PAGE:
“He was more nearly the founder of the Republican Party than any other one man.” So declared Alexander K. McClure, the well-connected Pennsylvania journalist and politician, in regard to Francis Preston Blair. This grand old man of Washington politics, father of Postmaster General Montgomery Blair and Congressman and General Frank...

  7. 3 Attitudes toward Slavery and Race
    (pp. 26-37)

    Thomas Jefferson embodied the problem. In the Declaration of Independence his stirring words captured the nation’s ideals of freedom and human equality. In other writings he expressed a deep social pessimism and racist views.

    Jefferson was convinced that slavery had to end, but he could not imagine a democracy embracing black and white. “Nothing is more certainly written in the book of fate than that these people are to be free.” The former president wrote this in 1821. But then he added: “Nor is it less certain that the two races, equally free, cannot live in the same government.”¹


  8. 4 Lincoln’s Attitudes on Slavery and Race
    (pp. 38-50)

    “If slavery is not wrong, nothing is wrong. I can not remember when I did not so think, and feel.”¹ Abraham Lincoln would make this statement during his presidency. As a description of his entire life, it may well have been true. In Kentucky, where he was born, his parents belonged to a fundamentalist Baptist sect that was opposed to slavery. The young Lincoln would have heard antislavery views in church, and as a boy he amused his friends by repeating and mimicking the preachers’ sermons.²

    But he also grew up in racist Kentucky, Indiana, and Illinois. As a young...

  9. 5 Warning Whites about Slavery: ANTISLAVERY VERSUS RACISM
    (pp. 51-60)

    As the campaign of 1858 approached, Abraham Lincoln faced an array of challenges. Suddenly, and surprisingly, influential Republicans were praising Illinois’s Democratic senator, Stephen Douglas. Some even considered supporting Lincoln’s main antagonist. If Lincoln could beat back that threat to his future, he then would face a formidable task in running against Senator Douglas. The Little Giant was a skilled and experienced debater, able to thrust and parry with the best politicos. And Douglas was sure to use racism against Lincoln. Every time Lincoln might denounce slavery, Douglas could raise fears of black equality. Lincoln’s antislavery, he could say, threatened...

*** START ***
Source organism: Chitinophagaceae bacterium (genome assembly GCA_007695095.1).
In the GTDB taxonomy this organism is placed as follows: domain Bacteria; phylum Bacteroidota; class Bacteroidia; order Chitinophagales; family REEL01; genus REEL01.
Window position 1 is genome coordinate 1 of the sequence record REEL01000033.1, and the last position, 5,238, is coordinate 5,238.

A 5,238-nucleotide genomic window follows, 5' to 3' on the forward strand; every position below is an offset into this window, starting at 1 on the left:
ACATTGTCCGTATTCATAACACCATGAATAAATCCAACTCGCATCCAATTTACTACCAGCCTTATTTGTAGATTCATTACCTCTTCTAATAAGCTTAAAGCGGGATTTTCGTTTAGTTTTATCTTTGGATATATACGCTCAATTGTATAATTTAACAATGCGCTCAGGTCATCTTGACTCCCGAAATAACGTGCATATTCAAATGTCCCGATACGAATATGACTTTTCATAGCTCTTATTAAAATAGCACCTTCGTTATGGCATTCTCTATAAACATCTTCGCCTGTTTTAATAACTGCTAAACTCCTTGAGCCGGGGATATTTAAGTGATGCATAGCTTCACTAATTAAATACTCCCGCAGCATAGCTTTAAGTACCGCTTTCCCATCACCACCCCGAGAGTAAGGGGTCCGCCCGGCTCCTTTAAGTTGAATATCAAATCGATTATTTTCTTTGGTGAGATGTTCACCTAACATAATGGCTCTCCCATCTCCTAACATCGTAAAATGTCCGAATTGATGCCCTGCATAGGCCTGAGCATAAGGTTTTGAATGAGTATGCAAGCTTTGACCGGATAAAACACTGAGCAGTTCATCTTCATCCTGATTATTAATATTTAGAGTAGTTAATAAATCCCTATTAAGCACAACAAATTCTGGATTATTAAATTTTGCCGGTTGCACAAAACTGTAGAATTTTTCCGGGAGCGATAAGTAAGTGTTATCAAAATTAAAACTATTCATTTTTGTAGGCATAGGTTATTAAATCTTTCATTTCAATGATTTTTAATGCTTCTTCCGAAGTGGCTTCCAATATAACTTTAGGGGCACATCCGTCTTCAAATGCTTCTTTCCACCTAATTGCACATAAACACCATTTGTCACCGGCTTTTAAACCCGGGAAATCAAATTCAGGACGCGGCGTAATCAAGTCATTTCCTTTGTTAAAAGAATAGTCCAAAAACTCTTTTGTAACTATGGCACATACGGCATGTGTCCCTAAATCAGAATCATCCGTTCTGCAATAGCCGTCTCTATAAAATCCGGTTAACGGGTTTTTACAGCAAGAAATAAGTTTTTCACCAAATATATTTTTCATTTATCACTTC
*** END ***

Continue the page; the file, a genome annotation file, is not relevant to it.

10. 6 Violence
    (pp. 61-70)

    Violence, fueled by passions over race and slavery, invaded American politics during the 1850s. It changed society and left its mark on most of the principals of this story. “When faced with its dilemma over slavery, American society . . . responded with violence.”¹

    The nation had too many proslavery extremists like John Wilkes Booth. Violence ran like a bright thread through his life. Attracted to the style of the slaveholding aristocracy, he made hot-tempered pretension part of his social identity. When he was only sixteen he had attacked a tenant who rented some of the family’s land and then...

  11. 7 Ambition, Triumph, and Crisis
    (pp. 71-82)

    The stature Lincoln gained through his debates with Douglas changed him. It stimulated that ambition which his law partner, Billy Herndon, said was “a little engine that knew no rest.” Now his political career, which had once seemed over, might reach new heights.

    But to climb higher, Lincoln would have to deal with problems both practical and fundamental. The practical problems were themselves daunting. The Republican Party was a mixture of differing elements, only partially cohered. The turbulent events of 1859 and 1860 posed unexpected challenges even for the most seasoned politicians, and the political arena was rife with maneuvering...

  12. 8 Secession
    (pp. 83-92)

    There was little time for celebration. Surely Lincoln and the “little short woman” who was interested in his success shared some quiet moments of wonder. After all, they had reached the highest goal of their dreams. But there was no opportunity to relax. Friends, allies, and office seekers demanded attention. The cabinet had to be selected, various appointments made, and an inaugural address written. On top of the many customary and important duties, a greater question imposed itself. What would the president-elect do to save the Union?